In 1984, IBM improved the PC, it became the PC/AT (Model 5170) with a new processor (Intel 80286 at 6Mhz), up to 16MB of memory, and the Enhanced Graphics Card (EGA) which provided 640×350 pixels with 16 colours. The extra memory was not directly addressable under MS-DOS, and had to be paged in using specific device drivers (HIMEM.SYS) and address-wrapping techniques.

But IBM wasn’t having everything their own way, as the choice of commodity hardware and open interface specifications quickly allowed copies to be made, but the one thing that wasn’t published was the BIOS specification. So this had to be engineered using clean-room techniques. Compaq (now part of HP (HP)) quickly produced a BIOS that was very closely compatible with the IBM original, and it’s carry-top transportable form-factor (that the Osborne 1 pioneered a few years earlier) as the Compaq Portable. Olivetti produced the M24, which was an 8MHz Intel 8086 PC-compatible I’m intimately familiar with, since it was the first PC device I spent a lot of time with.

IBM however, made a mistake, in my mind, when they chose to become less compatible with other devices when they transitioned from the PC to the Personal System/2 (PS/2) environment, moving from the more open ISA (and EISA) buses to the proprietary Micro-channel Architecture (MCA) interfaces for expansion cards. Whilst this did allow them to gain more control in specific accounts, it lost them the technical advantage gained by the openness of the original PC platform, and as other options were available, customers moved to a more compatible PC-compatible, ironically no longer an IBM. PS/2 did bring some advancements that were rapidly integrated into the PC-compatible platform, including 31/2″ floppy disk drives, VGA graphics and the smaller PS/2 6-pin mini-DIN keyboard and mouse interface, and the memory SIMM (rather than banks of SIPPs, or even individual RAM chips).

Other companies developed systems, motherboards, expansion cards, and even some companies even started creating the combined chipsets that took a lot of discrete components and joined them in a smaller number of integrated components. Amongst the first was the Chips and Technologies NEAT chipset, which allowed designers to deliver more reliable, cheaper motherboards. I know that it certainly simplified my life when I was working building systems at the time, with substantially fewer failures on first on install.

Indeed, integration has occurred on so many elements of the PC marketplace since then. For example, the three cables for a dual-hard disk ST-506 setup have been integrated into the single IDE PATA cable, and further into the single narrow SATA cable per drive. Integration has also move system sizes down from AT-sized boards to ATX to ITX sized platforms. The PC has now spawned a multitude of form-factors and capabilities, from desktop, to tower, to rack-mounted server, to laptop, to netbook, to home entertainment server, to gaming platform.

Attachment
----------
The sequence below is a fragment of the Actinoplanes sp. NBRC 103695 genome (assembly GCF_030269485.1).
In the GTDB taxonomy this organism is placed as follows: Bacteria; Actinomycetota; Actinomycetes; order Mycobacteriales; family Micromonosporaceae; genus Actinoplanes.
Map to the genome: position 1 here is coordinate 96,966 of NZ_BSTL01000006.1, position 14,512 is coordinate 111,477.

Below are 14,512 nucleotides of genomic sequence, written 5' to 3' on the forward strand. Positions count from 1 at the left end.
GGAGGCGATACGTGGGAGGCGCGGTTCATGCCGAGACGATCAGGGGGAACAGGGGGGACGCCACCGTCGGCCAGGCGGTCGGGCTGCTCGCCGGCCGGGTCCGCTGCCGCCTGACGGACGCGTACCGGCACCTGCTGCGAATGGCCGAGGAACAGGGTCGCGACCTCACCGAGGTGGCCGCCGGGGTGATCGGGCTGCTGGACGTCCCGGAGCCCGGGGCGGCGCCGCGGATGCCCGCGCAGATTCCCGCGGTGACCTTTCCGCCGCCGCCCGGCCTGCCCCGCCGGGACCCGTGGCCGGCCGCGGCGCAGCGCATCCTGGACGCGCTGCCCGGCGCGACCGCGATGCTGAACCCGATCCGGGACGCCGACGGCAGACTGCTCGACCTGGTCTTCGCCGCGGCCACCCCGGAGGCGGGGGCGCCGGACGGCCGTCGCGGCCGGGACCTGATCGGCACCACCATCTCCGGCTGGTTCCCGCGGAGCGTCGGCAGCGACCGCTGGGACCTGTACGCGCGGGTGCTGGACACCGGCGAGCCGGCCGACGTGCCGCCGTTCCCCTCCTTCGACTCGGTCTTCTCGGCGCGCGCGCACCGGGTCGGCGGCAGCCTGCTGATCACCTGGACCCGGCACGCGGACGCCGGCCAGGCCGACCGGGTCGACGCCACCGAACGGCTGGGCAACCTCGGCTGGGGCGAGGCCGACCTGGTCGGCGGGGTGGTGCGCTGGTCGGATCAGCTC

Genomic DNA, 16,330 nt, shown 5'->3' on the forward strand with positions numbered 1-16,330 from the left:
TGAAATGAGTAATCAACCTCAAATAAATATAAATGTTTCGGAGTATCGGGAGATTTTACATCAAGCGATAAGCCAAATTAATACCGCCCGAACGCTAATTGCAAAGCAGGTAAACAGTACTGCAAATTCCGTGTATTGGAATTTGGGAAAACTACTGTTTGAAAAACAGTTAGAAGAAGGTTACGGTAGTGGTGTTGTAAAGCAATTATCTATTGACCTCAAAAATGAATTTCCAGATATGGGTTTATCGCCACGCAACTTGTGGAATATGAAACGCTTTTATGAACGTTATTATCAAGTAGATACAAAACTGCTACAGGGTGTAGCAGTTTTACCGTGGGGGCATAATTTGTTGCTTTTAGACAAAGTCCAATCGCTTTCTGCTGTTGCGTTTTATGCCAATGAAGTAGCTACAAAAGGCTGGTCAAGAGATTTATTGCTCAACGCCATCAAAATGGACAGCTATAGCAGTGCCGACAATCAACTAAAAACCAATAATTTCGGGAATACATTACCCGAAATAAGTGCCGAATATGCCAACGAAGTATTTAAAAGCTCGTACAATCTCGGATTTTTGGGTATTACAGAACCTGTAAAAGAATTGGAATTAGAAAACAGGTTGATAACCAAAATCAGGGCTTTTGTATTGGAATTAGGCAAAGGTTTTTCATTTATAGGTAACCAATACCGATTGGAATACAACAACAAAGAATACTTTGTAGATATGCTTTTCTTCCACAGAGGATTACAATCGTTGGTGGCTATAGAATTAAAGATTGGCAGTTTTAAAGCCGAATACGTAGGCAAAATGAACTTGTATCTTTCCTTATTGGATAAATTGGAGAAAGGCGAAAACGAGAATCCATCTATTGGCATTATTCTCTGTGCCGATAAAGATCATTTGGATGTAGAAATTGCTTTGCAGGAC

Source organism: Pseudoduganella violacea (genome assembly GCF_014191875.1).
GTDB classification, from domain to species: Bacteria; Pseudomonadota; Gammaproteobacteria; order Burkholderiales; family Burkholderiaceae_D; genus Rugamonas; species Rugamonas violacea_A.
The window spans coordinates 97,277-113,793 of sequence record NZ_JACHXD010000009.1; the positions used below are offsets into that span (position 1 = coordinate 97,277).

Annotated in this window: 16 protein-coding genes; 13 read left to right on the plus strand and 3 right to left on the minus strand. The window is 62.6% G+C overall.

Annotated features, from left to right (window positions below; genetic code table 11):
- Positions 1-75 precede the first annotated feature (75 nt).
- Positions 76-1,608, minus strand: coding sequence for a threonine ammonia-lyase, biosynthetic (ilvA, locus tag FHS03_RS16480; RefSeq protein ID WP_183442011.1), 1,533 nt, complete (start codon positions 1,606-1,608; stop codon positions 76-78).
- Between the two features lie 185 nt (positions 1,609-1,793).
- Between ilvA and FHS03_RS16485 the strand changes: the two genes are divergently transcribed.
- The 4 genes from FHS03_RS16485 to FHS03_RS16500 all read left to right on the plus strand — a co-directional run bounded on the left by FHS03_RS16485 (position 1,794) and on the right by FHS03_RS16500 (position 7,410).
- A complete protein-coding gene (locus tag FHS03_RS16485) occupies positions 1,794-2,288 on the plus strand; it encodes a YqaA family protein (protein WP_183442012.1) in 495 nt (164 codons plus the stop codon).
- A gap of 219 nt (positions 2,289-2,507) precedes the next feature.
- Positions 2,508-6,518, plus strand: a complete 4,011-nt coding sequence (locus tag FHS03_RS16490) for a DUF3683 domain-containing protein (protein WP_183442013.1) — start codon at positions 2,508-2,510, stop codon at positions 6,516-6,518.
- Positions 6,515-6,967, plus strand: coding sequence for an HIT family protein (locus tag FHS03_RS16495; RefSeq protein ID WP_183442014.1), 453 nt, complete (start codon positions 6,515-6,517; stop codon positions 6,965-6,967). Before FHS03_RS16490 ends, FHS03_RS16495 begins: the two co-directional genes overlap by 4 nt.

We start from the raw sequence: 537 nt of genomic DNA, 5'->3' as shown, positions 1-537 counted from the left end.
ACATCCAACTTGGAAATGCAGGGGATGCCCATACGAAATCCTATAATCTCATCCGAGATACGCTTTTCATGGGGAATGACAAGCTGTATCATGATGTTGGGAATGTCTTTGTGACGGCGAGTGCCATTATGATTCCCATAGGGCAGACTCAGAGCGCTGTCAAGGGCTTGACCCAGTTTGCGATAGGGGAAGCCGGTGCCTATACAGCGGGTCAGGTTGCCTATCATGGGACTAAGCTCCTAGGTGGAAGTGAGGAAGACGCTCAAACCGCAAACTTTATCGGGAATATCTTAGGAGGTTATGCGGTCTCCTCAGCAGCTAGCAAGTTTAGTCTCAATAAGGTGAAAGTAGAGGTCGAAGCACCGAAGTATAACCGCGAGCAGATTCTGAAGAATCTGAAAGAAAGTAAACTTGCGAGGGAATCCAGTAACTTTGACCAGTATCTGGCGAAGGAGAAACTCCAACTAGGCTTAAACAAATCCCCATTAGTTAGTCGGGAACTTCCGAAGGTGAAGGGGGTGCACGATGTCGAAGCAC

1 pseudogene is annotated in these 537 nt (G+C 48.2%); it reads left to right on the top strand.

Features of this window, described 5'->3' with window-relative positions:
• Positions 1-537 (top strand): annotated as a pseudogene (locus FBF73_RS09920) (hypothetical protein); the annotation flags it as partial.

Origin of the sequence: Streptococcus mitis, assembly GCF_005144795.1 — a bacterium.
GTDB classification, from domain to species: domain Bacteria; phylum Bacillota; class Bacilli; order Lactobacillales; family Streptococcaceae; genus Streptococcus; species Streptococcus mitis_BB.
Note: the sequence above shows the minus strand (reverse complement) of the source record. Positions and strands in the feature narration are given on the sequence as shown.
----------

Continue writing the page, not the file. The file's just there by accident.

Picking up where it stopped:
The other major integration that has gone on is the rise of networking and the Internet itself, integrating data and content across several separate devices, no matter where they are in the world, providing a way to share data and ideas between individuals. Without the ability to take the content and share it with a wider audience, the content would be consumed by a very small number of people, with the Internet and the World-wide Web, content is created and shared globally and the PC was the first real platform to allow this to occur. Indeed networking is driving the next innovation, which is to embed data and content in the cloud, and the PC is just one of the surfaces that collects, edits and consumes content.

I don’t think that the PC is yet dead, but it has moved past being the single point of access to content, both recreational and within the enterprise, although it has helped blur the boundary between the two. The PC still has a future, but as part of a greater hegemony of devices for creation and consumption of content, with the data held within the cloud.

The PC lives, long live everything else!

Notice

Just to prove a point, I compiled this post on a desktop, notebook and smart phone. Content is now everywhere!

About the author

John Dixon

John works for Ipanema Technologies as a Senior Technical Consultant.
In the past he has worked for Orange Business Services as WAN Optimization Consultant, and Global One/Equant as the UK Customer Engineering Manager, looking after networks for Unilever, GlaxoSmithkline, ArvinMeritor and many others.

As can be seen from this blog, his tastes are somewhat varied and eclectic.

He lives in Royal Wootton Bassett, Wiltshire, in the west of the United Kingdom, with his family.